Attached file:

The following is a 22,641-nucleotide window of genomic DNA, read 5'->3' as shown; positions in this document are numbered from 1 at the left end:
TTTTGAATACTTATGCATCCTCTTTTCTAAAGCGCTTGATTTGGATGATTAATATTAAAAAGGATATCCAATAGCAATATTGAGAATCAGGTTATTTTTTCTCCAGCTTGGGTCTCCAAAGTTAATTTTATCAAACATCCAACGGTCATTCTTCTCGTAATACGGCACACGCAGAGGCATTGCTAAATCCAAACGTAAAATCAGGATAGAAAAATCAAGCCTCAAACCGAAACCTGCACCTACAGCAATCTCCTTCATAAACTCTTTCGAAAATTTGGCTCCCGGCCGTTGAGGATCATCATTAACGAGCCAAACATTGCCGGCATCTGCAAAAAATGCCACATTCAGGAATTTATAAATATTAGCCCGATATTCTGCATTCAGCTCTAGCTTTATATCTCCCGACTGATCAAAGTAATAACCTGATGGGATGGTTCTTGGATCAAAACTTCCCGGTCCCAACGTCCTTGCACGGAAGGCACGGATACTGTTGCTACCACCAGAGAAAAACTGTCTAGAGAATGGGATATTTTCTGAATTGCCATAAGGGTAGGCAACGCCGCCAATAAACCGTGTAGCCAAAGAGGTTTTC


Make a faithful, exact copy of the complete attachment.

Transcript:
The following is a 22,641-nucleotide window of genomic DNA, read 5'->3' as shown; positions in this document are numbered from 1 at the left end:
TTTTGAATACTTATGCATCCTCTTTTCTAAAGCGCTTGATTTGGATGATTAATATTAAAAAGGATATCCAATAGCAATATTGAGAATCAGGTTATTTTTTCTCCAGCTTGGGTCTCCAAAGTTAATTTTATCAAACATCCAACGGTCATTCTTCTCGTAATACGGCACACGCAGAGGCATTGCTAAATCCAAACGTAAAATCAGGATAGAAAAATCAAGCCTCAAACCGAAACCTGCACCTACAGCAATCTCCTTCATAAACTCTTTCGAAAATTTGGCTCCCGGCCGTTGAGGATCATCATTAACGAGCCAAACATTGCCGGCATCTGCAAAAAATGCCACATTCAGGAATTTATAAATATTAGCCCGATATTCTGCATTCAGCTCTAGCTTTATATCTCCCGACTGATCAAAGTAATAACCTGATGGGATGGTTCTTGGATCAAAACTTCCCGGTCCCAACGTCCTTGCACGGAAGGCACGGATACTGTTGCTACCACCAGAGAAAAACTGTCTAGAGAATGGGATATTTTCTGAATTGCCATAAGGGTAGGCAACGCCGCCAATAAACCGTGTAGCCAAAGAGGTTTTC